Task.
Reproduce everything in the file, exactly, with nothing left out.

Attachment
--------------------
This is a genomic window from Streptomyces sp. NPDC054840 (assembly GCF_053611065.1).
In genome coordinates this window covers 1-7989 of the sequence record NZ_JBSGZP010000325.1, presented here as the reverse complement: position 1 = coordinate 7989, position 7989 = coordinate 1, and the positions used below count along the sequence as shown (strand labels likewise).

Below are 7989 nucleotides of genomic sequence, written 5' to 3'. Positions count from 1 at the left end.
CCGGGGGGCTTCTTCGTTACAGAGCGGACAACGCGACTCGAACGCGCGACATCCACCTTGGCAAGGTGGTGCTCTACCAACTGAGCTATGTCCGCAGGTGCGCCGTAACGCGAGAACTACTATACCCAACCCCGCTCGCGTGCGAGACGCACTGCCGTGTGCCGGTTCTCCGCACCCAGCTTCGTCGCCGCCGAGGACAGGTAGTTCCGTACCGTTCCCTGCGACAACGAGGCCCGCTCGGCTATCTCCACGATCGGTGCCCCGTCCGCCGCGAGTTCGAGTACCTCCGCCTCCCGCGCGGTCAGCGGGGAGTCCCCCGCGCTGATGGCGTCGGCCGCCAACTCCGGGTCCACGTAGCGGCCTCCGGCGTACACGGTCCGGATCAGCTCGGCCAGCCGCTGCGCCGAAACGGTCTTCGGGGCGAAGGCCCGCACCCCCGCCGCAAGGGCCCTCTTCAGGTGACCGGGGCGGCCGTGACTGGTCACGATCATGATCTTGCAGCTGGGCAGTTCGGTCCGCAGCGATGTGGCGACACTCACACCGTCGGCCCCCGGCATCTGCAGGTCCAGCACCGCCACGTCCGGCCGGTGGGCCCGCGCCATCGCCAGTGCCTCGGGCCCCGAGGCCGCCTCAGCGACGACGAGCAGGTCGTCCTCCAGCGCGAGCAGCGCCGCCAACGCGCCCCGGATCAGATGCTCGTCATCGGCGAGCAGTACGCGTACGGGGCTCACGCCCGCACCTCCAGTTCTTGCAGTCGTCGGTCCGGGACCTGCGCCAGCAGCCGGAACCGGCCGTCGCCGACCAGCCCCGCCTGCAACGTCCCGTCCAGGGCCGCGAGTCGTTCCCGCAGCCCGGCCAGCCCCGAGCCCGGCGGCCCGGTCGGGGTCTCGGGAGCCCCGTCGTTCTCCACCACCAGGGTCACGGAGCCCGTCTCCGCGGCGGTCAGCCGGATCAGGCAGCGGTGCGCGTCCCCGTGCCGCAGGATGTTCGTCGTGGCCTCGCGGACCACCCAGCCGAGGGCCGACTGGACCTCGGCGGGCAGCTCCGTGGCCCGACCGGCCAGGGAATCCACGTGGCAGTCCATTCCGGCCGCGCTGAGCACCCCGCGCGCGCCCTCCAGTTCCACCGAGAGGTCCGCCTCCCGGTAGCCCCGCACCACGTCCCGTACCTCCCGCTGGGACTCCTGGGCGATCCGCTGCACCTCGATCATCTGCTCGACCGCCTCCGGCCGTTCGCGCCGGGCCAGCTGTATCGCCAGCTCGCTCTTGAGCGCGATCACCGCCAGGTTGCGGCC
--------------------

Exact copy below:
This is a genomic window from Streptomyces sp. NPDC054840 (assembly GCF_053611065.1).
In genome coordinates this window covers 1-7989 of the sequence record NZ_JBSGZP010000325.1, presented here as the reverse complement: position 1 = coordinate 7989, position 7989 = coordinate 1, and the positions used below count along the sequence as shown (strand labels likewise).

Below are 7989 nucleotides of genomic sequence, written 5' to 3'. Positions count from 1 at the left end.
CCGGGGGGCTTCTTCGTTACAGAGCGGACAACGCGACTCGAACGCGCGACATCCACCTTGGCAAGGTGGTGCTCTACCAACTGAGCTATGTCCGCAGGTGCGCCGTAACGCGAGAACTACTATACCCAACCCCGCTCGCGTGCGAGACGCACTGCCGTGTGCCGGTTCTCCGCACCCAGCTTCGTCGCCGCCGAGGACAGGTAGTTCCGTACCGTTCCCTGCGACAACGAGGCCCGCTCGGCTATCTCCACGATCGGTGCCCCGTCCGCCGCGAGTTCGAGTACCTCCGCCTCCCGCGCGGTCAGCGGGGAGTCCCCCGCGCTGATGGCGTCGGCCGCCAACTCCGGGTCCACGTAGCGGCCTCCGGCGTACACGGTCCGGATCAGCTCGGCCAGCCGCTGCGCCGAAACGGTCTTCGGGGCGAAGGCCCGCACCCCCGCCGCAAGGGCCCTCTTCAGGTGACCGGGGCGGCCGTGACTGGTCACGATCATGATCTTGCAGCTGGGCAGTTCGGTCCGCAGCGATGTGGCGACACTCACACCGTCGGCCCCCGGCATCTGCAGGTCCAGCACCGCCACGTCCGGCCGGTGGGCCCGCGCCATCGCCAGTGCCTCGGGCCCCGAGGCCGCCTCAGCGACGACGAGCAGGTCGTCCTCCAGCGCGAGCAGCGCCGCCAACGCGCCCCGGATCAGATGCTCGTCATCGGCGAGCAGTACGCGTACGGGGCTCACGCCCGCACCTCCAGTTCTTGCAGTCGTCGGTCCGGGACCTGCGCCAGCAGCCGGAACCGGCCGTCGCCGACCAGCCCCGCCTGCAACGTCCCGTCCAGGGCCGCGAGTCGTTCCCGCAGCCCGGCCAGCCCCGAGCCCGGCGGCCCGGTCGGGGTCTCGGGAGCCCCGTCGTTCTCCACCACCAGGGTCACGGAGCCCGTCTCCGCGGCGGTCAGCCGGATCAGGCAGCGGTGCGCGTCCCCGTGCCGCAGGATGTTCGTCGTGGCCTCGCGGACCACCCAGCCGAGGGCCGACTGGACCTCGGCGGGCAGCTCCGTGGCCCGACCGGCCAGGGAATCCACGTGGCAGTCCATTCCGGCCGCGCTGAGCACCCCGCGCGCGCCCTCCAGTTCCACCGAGAGGTCCGCCTCCCGGTAGCCCCGCACCACGTCCCGTACCTCCCGCTGGGACTCCTGGGCGATCCGCTGCACCTCGATCATCTGCTCGACCGCCTCCGGCCGTTCGCGCCGGGCCAGCTGTATCGCCAGCTCGCTCTTGAGCGCGATCACCGCCAGGTTGCGGCC